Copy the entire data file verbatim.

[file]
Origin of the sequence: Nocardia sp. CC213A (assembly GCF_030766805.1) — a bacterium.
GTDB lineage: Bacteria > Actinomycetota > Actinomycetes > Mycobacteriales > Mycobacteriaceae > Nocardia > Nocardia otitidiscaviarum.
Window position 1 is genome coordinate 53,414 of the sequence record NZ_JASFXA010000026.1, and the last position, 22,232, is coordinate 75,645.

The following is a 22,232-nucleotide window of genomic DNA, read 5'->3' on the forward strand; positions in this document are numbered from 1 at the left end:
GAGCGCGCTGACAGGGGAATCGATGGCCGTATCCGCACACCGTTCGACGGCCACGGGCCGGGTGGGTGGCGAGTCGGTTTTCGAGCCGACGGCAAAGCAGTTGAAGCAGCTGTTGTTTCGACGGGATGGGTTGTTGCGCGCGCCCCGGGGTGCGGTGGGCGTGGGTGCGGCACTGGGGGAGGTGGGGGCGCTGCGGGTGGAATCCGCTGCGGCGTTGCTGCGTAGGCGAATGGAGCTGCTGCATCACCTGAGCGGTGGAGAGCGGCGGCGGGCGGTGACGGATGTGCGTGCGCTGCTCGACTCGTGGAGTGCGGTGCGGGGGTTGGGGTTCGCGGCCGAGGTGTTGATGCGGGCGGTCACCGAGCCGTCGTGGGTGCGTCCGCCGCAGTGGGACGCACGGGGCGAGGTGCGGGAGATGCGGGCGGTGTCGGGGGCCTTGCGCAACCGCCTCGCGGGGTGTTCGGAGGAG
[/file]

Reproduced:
Origin of the sequence: Nocardia sp. CC213A (assembly GCF_030766805.1) — a bacterium.
GTDB lineage: Bacteria > Actinomycetota > Actinomycetes > Mycobacteriales > Mycobacteriaceae > Nocardia > Nocardia otitidiscaviarum.
Window position 1 is genome coordinate 53,414 of the sequence record NZ_JASFXA010000026.1, and the last position, 22,232, is coordinate 75,645.

The following is a 22,232-nucleotide window of genomic DNA, read 5'->3' on the forward strand; positions in this document are numbered from 1 at the left end:
GAGCGCGCTGACAGGGGAATCGATGGCCGTATCCGCACACCGTTCGACGGCCACGGGCCGGGTGGGTGGCGAGTCGGTTTTCGAGCCGACGGCAAAGCAGTTGAAGCAGCTGTTGTTTCGACGGGATGGGTTGTTGCGCGCGCCCCGGGGTGCGGTGGGCGTGGGTGCGGCACTGGGGGAGGTGGGGGCGCTGCGGGTGGAATCCGCTGCGGCGTTGCTGCGTAGGCGAATGGAGCTGCTGCATCACCTGAGCGGTGGAGAGCGGCGGCGGGCGGTGACGGATGTGCGTGCGCTGCTCGACTCGTGGAGTGCGGTGCGGGGGTTGGGGTTCGCGGCCGAGGTGTTGATGCGGGCGGTCACCGAGCCGTCGTGGGTGCGTCCGCCGCAGTGGGACGCACGGGGCGAGGTGCGGGAGATGCGGGCGGTGTCGGGGGCCTTGCGCAACCGCCTCGCGGGGTGTTCGGAGGAG